However, new companies can evidence their capability by showing bank statements or a letter of undertaking from a reputable parent company (if it is a wholly-owned subsidiary) that its operations will be financed until it is self-sufficient.
It is also essential that the company indicates its commitment towards contributing to Singapore’s economy. Examples of how the company can do so include:
- Bank statements indicating capital injections
- Provision of company’s business profile
- Signed contracts with large clients
- Letter of intent to rent office premises or rental agreement
Niche Industry or Skills in Demand
Companies in a niche industry will find that they have an advantage in hiring foreign talent as there will most probably be fewer locals who have the relevant skills, qualifications and experience to meet their needs.
Likewise, there are certain occupations where there is a shortage of local expertise. Examples of such occupations would include Project Accountants, Quantity Surveyors and IT Technology Risk Engineers. MOM has a comprehensive list of skills in demand which potential candidates and employers can look at.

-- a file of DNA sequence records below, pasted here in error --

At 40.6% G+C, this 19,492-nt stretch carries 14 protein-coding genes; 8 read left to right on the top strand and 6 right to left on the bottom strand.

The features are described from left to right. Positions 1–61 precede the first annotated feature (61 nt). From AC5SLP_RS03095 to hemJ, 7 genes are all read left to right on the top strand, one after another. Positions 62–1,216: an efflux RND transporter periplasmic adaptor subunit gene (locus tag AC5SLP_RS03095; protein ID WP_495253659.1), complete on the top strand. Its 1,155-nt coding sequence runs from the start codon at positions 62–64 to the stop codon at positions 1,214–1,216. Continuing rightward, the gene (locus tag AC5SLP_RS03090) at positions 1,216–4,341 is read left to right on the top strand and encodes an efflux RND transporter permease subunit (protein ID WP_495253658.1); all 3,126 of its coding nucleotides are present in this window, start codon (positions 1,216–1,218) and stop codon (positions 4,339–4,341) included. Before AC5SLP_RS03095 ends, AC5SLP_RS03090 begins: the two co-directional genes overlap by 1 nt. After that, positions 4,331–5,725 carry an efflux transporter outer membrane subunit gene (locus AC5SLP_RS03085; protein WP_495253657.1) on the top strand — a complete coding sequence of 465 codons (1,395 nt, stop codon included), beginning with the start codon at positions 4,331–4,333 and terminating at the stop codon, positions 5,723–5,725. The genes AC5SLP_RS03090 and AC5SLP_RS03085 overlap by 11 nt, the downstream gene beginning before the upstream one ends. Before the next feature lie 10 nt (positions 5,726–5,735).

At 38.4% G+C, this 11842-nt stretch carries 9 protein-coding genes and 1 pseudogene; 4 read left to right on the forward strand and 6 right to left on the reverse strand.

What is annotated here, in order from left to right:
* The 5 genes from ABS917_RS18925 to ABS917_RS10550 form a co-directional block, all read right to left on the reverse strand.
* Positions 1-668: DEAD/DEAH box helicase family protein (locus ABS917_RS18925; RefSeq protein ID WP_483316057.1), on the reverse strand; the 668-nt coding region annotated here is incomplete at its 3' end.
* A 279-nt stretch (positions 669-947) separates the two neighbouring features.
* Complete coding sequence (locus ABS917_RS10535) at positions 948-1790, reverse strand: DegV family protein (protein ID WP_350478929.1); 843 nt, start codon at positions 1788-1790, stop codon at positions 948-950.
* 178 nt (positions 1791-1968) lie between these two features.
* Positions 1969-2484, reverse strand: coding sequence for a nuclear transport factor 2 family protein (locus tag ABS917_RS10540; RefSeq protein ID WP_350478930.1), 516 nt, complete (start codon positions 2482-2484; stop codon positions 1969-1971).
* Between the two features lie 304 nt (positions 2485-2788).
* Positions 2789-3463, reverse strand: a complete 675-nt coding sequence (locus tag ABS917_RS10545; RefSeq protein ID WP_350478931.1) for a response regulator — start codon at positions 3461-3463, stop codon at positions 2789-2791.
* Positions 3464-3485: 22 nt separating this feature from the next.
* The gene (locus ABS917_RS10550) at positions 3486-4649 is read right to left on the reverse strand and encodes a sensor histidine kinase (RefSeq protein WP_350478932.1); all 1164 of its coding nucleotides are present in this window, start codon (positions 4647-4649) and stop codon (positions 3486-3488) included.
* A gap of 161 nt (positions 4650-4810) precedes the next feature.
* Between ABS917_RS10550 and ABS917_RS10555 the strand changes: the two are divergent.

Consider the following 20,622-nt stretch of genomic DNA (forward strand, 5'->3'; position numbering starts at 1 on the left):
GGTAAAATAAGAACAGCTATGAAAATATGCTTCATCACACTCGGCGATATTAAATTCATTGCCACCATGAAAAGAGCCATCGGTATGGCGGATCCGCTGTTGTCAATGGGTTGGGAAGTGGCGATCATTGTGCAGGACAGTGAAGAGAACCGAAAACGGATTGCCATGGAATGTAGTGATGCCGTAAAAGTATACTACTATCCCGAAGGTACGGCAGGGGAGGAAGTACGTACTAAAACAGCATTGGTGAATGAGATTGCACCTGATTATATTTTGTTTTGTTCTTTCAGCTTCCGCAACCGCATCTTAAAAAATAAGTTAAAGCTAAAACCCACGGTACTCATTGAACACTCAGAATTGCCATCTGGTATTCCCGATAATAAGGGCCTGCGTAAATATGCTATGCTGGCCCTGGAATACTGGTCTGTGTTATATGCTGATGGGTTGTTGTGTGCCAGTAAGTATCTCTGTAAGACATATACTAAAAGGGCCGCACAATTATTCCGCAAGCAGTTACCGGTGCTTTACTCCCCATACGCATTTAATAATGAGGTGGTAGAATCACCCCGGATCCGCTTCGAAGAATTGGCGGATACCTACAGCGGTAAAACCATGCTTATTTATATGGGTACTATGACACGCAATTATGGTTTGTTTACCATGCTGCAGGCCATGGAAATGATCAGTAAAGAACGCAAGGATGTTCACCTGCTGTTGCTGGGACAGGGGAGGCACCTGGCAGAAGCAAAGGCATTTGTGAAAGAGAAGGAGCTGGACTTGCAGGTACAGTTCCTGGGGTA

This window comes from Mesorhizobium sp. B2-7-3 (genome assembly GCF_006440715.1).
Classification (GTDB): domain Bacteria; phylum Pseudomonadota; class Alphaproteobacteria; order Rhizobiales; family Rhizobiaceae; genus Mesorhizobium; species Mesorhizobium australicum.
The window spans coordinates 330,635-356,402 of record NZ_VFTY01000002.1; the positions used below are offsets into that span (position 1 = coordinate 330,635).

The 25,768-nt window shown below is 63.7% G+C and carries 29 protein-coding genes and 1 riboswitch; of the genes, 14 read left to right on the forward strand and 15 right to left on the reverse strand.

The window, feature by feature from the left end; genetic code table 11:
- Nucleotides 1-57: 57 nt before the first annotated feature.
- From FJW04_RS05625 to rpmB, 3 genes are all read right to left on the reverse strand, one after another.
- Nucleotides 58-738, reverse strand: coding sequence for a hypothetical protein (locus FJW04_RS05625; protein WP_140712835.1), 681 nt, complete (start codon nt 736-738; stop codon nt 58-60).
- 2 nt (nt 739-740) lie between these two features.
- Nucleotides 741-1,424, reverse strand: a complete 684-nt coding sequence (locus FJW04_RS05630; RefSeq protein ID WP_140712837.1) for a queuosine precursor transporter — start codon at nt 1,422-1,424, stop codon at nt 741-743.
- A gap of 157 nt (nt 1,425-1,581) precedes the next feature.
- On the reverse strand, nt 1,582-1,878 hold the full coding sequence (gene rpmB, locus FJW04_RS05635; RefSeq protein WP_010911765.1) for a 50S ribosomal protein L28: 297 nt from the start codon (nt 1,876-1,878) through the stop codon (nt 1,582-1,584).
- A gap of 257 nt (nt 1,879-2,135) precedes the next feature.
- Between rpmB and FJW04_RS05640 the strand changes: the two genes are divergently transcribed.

While this is applicable specifically to S Pass and Work Permit holders, MOM’s implementation of the quota policy also reflects that MOM is mindful of the proportion of foreign workers vis-à-vis its local employees within the company. Hence, while there are no explicit quotas for other classes of work passes, it would be prudent for employers be mindful of how many local employers they have on their payroll.
Typically, candidates who have been rejected before will find it more difficult during their re-application process, particularly if MOM has requested for additional documents to be furnished, but the candidate or employer was unable to do so at the point in time.
In such situations, it may be more practical for the candidate and employer to appeal against MOM’s decision.
Subsequent to MOM’s rejection, the candidate and employer will have thirty (30) days to lodge an appeal, which takes approximately six (6) weeks for MOM to process. Given MOM’s tightened labour policy, companies will have to anticipate that rejections are becoming more and more common. Before making an appeal, consult Rikvin to gather all the relevant documentation to substantiate your case.